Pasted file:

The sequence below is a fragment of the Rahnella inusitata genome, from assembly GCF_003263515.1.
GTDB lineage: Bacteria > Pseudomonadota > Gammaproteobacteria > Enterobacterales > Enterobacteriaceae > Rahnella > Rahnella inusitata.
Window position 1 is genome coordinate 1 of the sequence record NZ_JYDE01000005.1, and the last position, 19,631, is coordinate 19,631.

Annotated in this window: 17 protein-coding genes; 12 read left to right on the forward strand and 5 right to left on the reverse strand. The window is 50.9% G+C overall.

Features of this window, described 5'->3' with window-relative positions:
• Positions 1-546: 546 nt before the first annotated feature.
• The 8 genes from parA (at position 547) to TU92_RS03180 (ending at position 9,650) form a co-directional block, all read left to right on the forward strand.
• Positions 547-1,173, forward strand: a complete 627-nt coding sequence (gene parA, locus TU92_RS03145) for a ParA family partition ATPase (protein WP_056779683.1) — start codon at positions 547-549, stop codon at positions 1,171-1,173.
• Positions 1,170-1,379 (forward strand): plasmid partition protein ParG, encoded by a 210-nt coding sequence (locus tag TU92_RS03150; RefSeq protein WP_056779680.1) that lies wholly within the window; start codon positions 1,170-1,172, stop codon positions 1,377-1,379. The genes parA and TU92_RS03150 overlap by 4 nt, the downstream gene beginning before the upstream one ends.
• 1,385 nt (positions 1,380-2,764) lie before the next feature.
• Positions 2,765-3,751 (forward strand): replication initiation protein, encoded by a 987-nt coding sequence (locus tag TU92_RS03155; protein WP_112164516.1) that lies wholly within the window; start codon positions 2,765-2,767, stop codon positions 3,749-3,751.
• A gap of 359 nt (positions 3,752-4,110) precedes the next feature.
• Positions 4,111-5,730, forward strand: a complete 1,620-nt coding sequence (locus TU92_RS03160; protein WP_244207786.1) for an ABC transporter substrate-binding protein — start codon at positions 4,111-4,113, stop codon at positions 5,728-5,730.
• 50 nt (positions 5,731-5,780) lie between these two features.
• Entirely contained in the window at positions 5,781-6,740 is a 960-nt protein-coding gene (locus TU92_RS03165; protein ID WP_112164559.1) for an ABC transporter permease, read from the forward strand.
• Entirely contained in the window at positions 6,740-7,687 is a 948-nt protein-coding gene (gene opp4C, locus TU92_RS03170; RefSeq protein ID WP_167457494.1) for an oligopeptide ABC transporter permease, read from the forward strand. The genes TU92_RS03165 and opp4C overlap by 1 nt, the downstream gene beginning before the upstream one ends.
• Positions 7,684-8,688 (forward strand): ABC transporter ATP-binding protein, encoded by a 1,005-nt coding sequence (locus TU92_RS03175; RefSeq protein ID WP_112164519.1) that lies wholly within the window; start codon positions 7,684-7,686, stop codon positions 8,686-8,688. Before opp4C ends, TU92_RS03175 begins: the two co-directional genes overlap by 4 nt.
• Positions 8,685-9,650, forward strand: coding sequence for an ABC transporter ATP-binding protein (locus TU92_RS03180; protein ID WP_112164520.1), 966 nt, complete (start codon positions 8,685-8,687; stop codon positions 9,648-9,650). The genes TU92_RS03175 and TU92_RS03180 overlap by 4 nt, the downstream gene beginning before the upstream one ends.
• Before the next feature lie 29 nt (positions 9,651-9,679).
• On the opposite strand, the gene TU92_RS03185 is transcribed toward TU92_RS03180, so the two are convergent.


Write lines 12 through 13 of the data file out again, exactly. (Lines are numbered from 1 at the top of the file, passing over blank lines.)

• A gap of 359 nt (positions 3,752-4,110) precedes the next feature.
• Positions 4,111-5,730, forward strand: a complete 1,620-nt coding sequence (locus TU92_RS03160; protein WP_244207786.1) for an ABC transporter substrate-binding protein — start codon at positions 4,111-4,113, stop codon at positions 5,728-5,730.